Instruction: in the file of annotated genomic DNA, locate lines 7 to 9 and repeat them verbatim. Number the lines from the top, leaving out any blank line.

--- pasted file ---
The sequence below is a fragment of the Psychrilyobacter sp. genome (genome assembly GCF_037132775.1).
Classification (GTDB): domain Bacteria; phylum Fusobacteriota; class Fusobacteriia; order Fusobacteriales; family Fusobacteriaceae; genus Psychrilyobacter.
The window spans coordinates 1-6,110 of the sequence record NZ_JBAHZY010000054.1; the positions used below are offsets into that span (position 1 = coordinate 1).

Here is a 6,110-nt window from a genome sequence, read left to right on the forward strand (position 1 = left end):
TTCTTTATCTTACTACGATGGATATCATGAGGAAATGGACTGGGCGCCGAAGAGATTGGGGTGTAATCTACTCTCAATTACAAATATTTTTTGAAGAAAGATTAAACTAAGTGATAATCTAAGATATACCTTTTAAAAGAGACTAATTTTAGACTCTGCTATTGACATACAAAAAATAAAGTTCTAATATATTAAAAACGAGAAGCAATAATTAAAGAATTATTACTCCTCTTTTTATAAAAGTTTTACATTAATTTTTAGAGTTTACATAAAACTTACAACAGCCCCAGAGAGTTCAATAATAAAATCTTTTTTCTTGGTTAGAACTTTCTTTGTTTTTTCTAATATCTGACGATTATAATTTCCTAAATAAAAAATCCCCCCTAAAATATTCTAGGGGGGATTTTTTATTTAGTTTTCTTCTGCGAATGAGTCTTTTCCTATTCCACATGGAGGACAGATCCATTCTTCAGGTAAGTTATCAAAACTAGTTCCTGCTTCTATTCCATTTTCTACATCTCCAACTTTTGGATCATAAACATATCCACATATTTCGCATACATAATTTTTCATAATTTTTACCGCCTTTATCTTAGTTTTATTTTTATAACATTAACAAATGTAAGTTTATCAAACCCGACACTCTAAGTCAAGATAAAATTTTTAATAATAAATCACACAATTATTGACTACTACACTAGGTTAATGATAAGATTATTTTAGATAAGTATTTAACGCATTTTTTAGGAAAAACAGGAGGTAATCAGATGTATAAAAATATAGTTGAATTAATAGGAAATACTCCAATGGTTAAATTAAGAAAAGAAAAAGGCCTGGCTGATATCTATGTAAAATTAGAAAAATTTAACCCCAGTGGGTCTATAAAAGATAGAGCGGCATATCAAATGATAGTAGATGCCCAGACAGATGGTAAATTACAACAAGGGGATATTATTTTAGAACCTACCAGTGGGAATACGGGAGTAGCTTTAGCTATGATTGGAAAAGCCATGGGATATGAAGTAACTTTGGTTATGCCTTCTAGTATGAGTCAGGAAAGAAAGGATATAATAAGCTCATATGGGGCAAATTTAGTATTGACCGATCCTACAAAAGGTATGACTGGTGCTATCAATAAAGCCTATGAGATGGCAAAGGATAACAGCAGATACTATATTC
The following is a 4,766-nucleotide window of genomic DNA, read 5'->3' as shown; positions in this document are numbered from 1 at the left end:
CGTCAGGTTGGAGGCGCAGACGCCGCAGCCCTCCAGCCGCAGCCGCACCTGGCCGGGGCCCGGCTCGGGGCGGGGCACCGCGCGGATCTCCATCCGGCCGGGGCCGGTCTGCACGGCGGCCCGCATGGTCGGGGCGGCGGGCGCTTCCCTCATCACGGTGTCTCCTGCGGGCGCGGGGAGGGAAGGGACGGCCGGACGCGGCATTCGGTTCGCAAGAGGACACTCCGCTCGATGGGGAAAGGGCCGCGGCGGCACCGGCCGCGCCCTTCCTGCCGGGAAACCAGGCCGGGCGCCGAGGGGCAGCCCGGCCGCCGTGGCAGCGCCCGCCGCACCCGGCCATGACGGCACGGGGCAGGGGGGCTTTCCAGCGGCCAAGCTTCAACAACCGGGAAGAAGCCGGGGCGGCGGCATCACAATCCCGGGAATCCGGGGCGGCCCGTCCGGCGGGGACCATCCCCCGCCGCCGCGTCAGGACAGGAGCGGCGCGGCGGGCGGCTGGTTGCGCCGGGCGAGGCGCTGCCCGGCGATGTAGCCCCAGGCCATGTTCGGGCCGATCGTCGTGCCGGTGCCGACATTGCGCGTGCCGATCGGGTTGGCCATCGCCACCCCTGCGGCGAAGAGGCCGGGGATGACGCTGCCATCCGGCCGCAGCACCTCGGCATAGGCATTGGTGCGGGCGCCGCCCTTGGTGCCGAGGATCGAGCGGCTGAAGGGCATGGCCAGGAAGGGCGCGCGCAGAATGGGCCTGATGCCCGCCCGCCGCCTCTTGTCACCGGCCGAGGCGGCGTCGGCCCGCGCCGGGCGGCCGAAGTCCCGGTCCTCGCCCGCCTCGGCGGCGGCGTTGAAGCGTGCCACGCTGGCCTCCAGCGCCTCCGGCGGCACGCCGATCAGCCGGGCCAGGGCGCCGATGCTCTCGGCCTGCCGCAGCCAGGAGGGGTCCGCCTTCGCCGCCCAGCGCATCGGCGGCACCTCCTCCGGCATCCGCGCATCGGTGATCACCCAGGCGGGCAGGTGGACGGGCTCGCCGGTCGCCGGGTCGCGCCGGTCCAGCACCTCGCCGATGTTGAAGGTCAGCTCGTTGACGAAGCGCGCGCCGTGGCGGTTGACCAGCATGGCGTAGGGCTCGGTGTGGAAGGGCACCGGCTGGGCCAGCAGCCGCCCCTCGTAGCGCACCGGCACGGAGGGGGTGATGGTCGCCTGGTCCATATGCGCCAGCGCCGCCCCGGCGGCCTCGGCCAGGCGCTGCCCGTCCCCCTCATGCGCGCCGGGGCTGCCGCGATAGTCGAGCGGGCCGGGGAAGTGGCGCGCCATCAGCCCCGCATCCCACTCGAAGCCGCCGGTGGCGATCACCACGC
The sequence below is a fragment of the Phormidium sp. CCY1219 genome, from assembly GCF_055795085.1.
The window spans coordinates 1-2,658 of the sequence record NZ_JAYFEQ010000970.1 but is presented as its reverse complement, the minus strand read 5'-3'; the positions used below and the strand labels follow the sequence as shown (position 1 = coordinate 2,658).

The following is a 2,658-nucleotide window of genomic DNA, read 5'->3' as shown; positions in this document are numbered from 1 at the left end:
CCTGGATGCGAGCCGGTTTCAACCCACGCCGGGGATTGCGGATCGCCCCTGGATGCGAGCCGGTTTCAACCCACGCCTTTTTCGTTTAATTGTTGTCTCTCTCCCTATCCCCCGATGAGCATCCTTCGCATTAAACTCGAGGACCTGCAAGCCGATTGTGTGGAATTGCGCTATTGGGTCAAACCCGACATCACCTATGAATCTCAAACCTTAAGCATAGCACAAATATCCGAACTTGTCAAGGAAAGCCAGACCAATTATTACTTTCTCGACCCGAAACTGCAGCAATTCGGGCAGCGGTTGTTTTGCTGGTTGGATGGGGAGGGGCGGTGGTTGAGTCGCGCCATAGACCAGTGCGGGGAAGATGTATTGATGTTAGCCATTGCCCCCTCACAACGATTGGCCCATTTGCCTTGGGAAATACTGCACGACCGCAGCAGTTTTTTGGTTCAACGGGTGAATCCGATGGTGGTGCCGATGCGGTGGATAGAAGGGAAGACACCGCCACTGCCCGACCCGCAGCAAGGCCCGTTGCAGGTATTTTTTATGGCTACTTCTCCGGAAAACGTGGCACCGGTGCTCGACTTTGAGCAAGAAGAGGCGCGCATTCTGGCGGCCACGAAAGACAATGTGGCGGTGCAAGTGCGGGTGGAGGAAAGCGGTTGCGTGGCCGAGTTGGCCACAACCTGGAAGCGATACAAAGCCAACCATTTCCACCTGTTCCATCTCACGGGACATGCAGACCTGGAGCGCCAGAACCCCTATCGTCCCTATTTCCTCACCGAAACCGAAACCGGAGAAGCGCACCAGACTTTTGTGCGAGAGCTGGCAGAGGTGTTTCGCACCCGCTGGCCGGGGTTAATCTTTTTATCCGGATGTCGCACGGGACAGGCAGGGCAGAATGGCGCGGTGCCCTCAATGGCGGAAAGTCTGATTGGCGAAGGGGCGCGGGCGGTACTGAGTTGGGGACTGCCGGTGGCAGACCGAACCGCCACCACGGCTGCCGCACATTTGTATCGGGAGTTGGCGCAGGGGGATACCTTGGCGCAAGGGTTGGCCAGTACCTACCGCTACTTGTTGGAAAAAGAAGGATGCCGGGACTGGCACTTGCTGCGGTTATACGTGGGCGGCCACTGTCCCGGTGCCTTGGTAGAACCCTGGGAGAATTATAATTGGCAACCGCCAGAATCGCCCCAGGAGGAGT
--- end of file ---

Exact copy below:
CGTCAGGTTGGAGGCGCAGACGCCGCAGCCCTCCAGCCGCAGCCGCACCTGGCCGGGGCCCGGCTCGGGGCGGGGCACCGCGCGGATCTCCATCCGGCCGGGGCCGGTCTGCACGGCGGCCCGCATGGTCGGGGCGGCGGGCGCTTCCCTCATCACGGTGTCTCCTGCGGGCGCGGGGAGGGAAGGGACGGCCGGACGCGGCATTCGGTTCGCAAGAGGACACTCCGCTCGATGGGGAAAGGGCCGCGGCGGCACCGGCCGCGCCCTTCCTGCCGGGAAACCAGGCCGGGCGCCGAGGGGCAGCCCGGCCGCCGTGGCAGCGCCCGCCGCACCCGGCCATGACGGCACGGGGCAGGGGGGCTTTCCAGCGGCCAAGCTTCAACAACCGGGAAGAAGCCGGGGCGGCGGCATCACAATCCCGGGAATCCGGGGCGGCCCGTCCGGCGGGGACCATCCCCCGCCGCCGCGTCAGGACAGGAGCGGCGCGGCGGGCGGCTGGTTGCGCCGGGCGAGGCGCTGCCCGGCGATGTAGCCCCAGGCCATGTTCGGGCCGATCGTCGTGCCGGTGCCGACATTGCGCGTGCCGATCGGGTTGGCCATCGCCACCCCTGCGGCGAAGAGGCCGGGGATGACGCTGCCATCCGGCCGCAGCACCTCGGCATAGGCATTGGTGCGGGCGCCGCCCTTGGTGCCGAGGATCGAGCGGCTGAAGGGCATGGCCAGGAAGGGCGCGCGCAGAATGGGCCTGATGCCCGCCCGCCGCCTCTTGTCACCGGCCGAGGCGGCGTCGGCCCGCGCCGGGCGGCCGAAGTCCCGGTCCTCGCCCGCCTCGGCGGCGGCGTTGAAGCGTGCCACGCTGGCCTCCAGCGCCTCCGGCGGCACGCCGATCAGCCGGGCCAGGGCGCCGATGCTCTCGGCCTGCCGCAGCCAGGAGGGGTCCGCCTTCGCCGCCCAGCGCATCGGCGGCACCTCCTCCGGCATCCGCGCATCGGTGATCACCCAGGCGGGCAGGTGGACGGGCTCGCCGGTCGCCGGGTCGCGCCGGTCCAGCACCTCGCCGATGTTGAAGGTCAGCTCGTTGACGAAGCGCGCGCCGTGGCGGTTGACCAGCATGGCGTAGGGCTCGGTGTGGAAGGGCACCGGCTGGGCCAGCAGCCGCCCCTCGTAGCGCACCGGCACGGAGGGGGTGATGGTCGCCTGGTCCATATGCGCCAGCGCCGCCCCGGCGGCCTCGGCCAGGCGCTGCCCGTCCCCCTCATGCGCGCCGGGGCTGCCGCGATAGTCGAGCGGGCCGGGGAAGTGGCGCGCCATCAGCCCCGCATCCCACTCGAAGCCGCCGGTGGCGATCACCACGC
The sequence below is a fragment of the Phormidium sp. CCY1219 genome, from assembly GCF_055795085.1.
The window spans coordinates 1-2,658 of the sequence record NZ_JAYFEQ010000970.1 but is presented as its reverse complement, the minus strand read 5'-3'; the positions used below and the strand labels follow the sequence as shown (position 1 = coordinate 2,658).